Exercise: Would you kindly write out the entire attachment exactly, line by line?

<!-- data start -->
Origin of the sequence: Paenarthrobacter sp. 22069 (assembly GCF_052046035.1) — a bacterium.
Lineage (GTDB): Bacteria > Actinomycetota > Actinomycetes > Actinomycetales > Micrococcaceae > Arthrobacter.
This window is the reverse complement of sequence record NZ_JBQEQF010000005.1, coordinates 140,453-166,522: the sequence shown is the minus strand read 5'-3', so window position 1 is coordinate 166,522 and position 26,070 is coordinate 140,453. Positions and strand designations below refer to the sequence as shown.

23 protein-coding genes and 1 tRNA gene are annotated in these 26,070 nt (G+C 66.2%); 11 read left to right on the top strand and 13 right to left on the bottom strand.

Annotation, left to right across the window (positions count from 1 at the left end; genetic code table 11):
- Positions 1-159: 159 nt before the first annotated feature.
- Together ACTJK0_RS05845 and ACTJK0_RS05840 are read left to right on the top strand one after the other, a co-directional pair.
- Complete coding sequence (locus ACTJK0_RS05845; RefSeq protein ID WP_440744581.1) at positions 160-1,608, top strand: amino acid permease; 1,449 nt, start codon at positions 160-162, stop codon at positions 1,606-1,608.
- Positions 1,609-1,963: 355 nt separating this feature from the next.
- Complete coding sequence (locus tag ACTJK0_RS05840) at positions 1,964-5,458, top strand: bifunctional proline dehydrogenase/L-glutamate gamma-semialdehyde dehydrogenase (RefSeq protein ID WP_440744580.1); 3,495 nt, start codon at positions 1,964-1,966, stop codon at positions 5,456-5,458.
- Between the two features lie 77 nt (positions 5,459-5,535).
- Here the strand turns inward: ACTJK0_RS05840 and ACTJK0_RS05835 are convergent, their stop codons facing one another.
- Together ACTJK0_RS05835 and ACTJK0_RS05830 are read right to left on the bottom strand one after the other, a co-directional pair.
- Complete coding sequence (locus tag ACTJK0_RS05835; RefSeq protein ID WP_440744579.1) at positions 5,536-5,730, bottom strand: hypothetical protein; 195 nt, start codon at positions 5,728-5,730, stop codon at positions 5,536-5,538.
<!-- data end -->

Origin of the sequence: Paenarthrobacter sp. 22069 (assembly GCF_052046035.1) — a bacterium.
Lineage (GTDB): Bacteria > Actinomycetota > Actinomycetes > Actinomycetales > Micrococcaceae > Arthrobacter.
This window is the reverse complement of sequence record NZ_JBQEQF010000005.1, coordinates 140,453-166,522: the sequence shown is the minus strand read 5'-3', so window position 1 is coordinate 166,522 and position 26,070 is coordinate 140,453. Positions and strand designations below refer to the sequence as shown.

23 protein-coding genes and 1 tRNA gene are annotated in these 26,070 nt (G+C 66.2%); 11 read left to right on the top strand and 13 right to left on the bottom strand.

Annotation, left to right across the window (positions count from 1 at the left end; genetic code table 11):
- Positions 1-159: 159 nt before the first annotated feature.
- Together ACTJK0_RS05845 and ACTJK0_RS05840 are read left to right on the top strand one after the other, a co-directional pair.
- Complete coding sequence (locus ACTJK0_RS05845; RefSeq protein ID WP_440744581.1) at positions 160-1,608, top strand: amino acid permease; 1,449 nt, start codon at positions 160-162, stop codon at positions 1,606-1,608.
- Positions 1,609-1,963: 355 nt separating this feature from the next.
- Complete coding sequence (locus tag ACTJK0_RS05840) at positions 1,964-5,458, top strand: bifunctional proline dehydrogenase/L-glutamate gamma-semialdehyde dehydrogenase (RefSeq protein ID WP_440744580.1); 3,495 nt, start codon at positions 1,964-1,966, stop codon at positions 5,456-5,458.
- Between the two features lie 77 nt (positions 5,459-5,535).
- Here the strand turns inward: ACTJK0_RS05840 and ACTJK0_RS05835 are convergent, their stop codons facing one another.
- Together ACTJK0_RS05835 and ACTJK0_RS05830 are read right to left on the bottom strand one after the other, a co-directional pair.
- Complete coding sequence (locus tag ACTJK0_RS05835; RefSeq protein ID WP_440744579.1) at positions 5,536-5,730, bottom strand: hypothetical protein; 195 nt, start codon at positions 5,728-5,730, stop codon at positions 5,536-5,538.